In September 2017, the secretary-general of the OECD, the mexican Angel Gurria, applauded the reforms of Emmanuel Macron, which would help "provide better opportunities to all French people"... provided, however, that the president of the Republic is tackling the reduction of public expenditure. Condition which, two years later, according to the international institution, is not carried out. "The employment rate remains low and the situation of public finances has not improved", note that in fact from the outset, the economists of the OECD in their new report 2019 on the France.
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In its recommendations, the study is quite similar to the last editions. The authors are pleased of course that "comprehensive reforms of the labour market, a lowering of levies on the companies and work, and a public investment plan welcome, bearer of productivity gains, should help to improve the medium-term growth and increase employment. Environmental measures have also been taken, even if the objectives have been set to horizons relatively distant", note they still.regulated Professions
Still, the initial enthusiasm seems to be in reading the report blunted and the list of areas for improvement endless. The OECD suggests that in Paris de-lever, to make the household in its tax loopholes, raise the retirement age, to strengthen its investments, to improve the continuing training and learning, to increase the autonomy of hospitals, while strengthening its policy of accompanying the energy transition.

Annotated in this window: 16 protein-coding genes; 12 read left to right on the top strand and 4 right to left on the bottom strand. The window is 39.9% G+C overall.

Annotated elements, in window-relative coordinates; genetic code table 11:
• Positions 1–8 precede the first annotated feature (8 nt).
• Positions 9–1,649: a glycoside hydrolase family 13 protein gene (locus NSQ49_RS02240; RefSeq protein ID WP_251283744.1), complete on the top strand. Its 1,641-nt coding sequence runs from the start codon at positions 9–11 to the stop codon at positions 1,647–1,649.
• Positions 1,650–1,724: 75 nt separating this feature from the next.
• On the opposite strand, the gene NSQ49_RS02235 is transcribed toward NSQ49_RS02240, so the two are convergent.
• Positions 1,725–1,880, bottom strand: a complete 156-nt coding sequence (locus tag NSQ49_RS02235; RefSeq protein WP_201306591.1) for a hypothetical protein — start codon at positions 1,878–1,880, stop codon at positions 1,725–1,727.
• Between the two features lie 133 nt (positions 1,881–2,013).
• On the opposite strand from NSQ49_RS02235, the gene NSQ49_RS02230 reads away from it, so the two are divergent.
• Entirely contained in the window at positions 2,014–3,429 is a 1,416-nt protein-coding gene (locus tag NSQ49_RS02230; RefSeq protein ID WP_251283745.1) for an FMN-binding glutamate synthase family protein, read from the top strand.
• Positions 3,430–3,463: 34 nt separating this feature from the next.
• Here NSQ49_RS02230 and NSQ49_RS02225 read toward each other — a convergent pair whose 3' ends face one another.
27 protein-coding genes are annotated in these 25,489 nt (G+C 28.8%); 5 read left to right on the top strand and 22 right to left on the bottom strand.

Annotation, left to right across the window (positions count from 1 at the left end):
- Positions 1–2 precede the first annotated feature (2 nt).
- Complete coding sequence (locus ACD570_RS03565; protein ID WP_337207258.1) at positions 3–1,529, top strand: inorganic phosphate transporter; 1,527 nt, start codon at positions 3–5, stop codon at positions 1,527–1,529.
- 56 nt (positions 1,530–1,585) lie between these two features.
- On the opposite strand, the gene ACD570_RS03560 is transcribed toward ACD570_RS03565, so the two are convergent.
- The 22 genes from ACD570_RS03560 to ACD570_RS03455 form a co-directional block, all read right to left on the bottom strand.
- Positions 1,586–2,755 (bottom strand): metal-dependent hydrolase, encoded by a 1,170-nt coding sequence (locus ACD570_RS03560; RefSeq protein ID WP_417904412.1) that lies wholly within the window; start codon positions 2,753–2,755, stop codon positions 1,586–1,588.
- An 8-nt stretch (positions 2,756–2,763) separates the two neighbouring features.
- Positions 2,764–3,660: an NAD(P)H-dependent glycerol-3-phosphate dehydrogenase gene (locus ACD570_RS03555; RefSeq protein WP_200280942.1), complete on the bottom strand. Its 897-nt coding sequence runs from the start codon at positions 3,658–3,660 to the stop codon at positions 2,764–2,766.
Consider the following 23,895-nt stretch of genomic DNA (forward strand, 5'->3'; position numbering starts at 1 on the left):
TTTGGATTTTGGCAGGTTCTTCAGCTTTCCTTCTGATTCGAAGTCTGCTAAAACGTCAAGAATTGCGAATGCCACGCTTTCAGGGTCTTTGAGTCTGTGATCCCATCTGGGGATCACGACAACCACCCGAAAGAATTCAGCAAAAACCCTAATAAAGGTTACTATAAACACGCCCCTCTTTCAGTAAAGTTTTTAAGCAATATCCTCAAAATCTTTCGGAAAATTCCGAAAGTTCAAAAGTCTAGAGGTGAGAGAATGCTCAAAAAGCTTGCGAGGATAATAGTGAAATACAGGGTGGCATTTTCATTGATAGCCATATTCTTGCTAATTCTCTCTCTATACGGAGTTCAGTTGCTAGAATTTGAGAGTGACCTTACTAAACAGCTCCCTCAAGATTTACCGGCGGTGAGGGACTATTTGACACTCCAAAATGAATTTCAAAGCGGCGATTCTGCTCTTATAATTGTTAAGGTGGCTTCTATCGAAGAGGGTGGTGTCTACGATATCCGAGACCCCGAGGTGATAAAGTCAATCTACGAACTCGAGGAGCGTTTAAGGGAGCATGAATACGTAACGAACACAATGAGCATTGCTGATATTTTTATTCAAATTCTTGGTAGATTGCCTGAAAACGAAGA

The international organization also asks France to go further on the issue of the liberalisation of regulated professions, a topic that convinces little Bruno Le Maire. The institution cites in particular accountants, solicitors and pharmacists. "The continuation of the reduction of the administrative barriers to market entry for new enterprises of goods or services and regulations that are unnecessarily restrictive, would foster more competition. These measures would generate productivity gains and stimulate innovation", argue the economists.
the OECD expects growth of gross domestic Product (GDP) of 1.3% for 2019 and 2020, a bit more pessimistic, therefore, that the government habs objective 1.4% for the two maturities. "The measures already taken could raise the GDP per capita of 3.2% at a horizon of 10 years and those proposed in the present study, would bring the increase to 5.1%", are the experts.
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Reforms, be able to d?purchase : what should I do Macron ? - Look on Figaro LiveUpdated Date: 10 April 2019, 00:00